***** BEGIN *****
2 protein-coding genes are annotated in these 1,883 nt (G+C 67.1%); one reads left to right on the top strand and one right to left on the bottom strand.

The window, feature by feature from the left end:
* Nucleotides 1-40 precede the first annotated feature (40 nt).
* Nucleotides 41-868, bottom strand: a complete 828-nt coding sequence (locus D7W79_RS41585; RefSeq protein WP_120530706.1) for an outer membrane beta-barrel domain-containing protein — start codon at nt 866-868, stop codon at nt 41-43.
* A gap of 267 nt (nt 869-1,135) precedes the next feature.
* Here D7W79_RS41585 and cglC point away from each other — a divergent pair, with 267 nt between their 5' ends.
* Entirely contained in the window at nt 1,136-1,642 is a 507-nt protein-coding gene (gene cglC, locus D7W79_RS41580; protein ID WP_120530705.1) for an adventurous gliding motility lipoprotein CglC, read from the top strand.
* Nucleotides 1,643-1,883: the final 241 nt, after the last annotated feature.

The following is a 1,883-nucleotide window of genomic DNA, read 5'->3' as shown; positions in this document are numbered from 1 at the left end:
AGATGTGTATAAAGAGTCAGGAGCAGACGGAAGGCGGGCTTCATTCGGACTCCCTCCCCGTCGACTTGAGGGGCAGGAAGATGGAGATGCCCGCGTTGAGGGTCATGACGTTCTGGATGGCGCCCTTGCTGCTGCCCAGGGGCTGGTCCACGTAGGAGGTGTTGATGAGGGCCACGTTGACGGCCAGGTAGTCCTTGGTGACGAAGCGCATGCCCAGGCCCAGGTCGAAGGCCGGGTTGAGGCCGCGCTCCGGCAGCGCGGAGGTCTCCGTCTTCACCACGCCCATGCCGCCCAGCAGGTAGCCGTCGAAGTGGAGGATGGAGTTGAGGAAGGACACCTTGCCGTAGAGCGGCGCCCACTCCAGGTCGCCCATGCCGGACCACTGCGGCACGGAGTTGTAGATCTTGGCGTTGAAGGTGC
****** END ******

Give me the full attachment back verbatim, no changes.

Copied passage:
2 protein-coding genes are annotated in these 1,883 nt (G+C 67.1%); one reads left to right on the top strand and one right to left on the bottom strand.

The window, feature by feature from the left end:
* Nucleotides 1-40 precede the first annotated feature (40 nt).
* Nucleotides 41-868, bottom strand: a complete 828-nt coding sequence (locus D7W79_RS41585; RefSeq protein WP_120530706.1) for an outer membrane beta-barrel domain-containing protein — start codon at nt 866-868, stop codon at nt 41-43.
* A gap of 267 nt (nt 869-1,135) precedes the next feature.
* Here D7W79_RS41585 and cglC point away from each other — a divergent pair, with 267 nt between their 5' ends.
* Entirely contained in the window at nt 1,136-1,642 is a 507-nt protein-coding gene (gene cglC, locus D7W79_RS41580; protein ID WP_120530705.1) for an adventurous gliding motility lipoprotein CglC, read from the top strand.
* Nucleotides 1,643-1,883: the final 241 nt, after the last annotated feature.

The following is a 1,883-nucleotide window of genomic DNA, read 5'->3' as shown; positions in this document are numbered from 1 at the left end:
AGATGTGTATAAAGAGTCAGGAGCAGACGGAAGGCGGGCTTCATTCGGACTCCCTCCCCGTCGACTTGAGGGGCAGGAAGATGGAGATGCCCGCGTTGAGGGTCATGACGTTCTGGATGGCGCCCTTGCTGCTGCCCAGGGGCTGGTCCACGTAGGAGGTGTTGATGAGGGCCACGTTGACGGCCAGGTAGTCCTTGGTGACGAAGCGCATGCCCAGGCCCAGGTCGAAGGCCGGGTTGAGGCCGCGCTCCGGCAGCGCGGAGGTCTCCGTCTTCACCACGCCCATGCCGCCCAGCAGGTAGCCGTCGAAGTGGAGGATGGAGTTGAGGAAGGACACCTTGCCGTAGAGCGGCGCCCACTCCAGGTCGCCCATGCCGGACCACTGCGGCACGGAGTTGTAGATCTTGGCGTTGAAGGTGC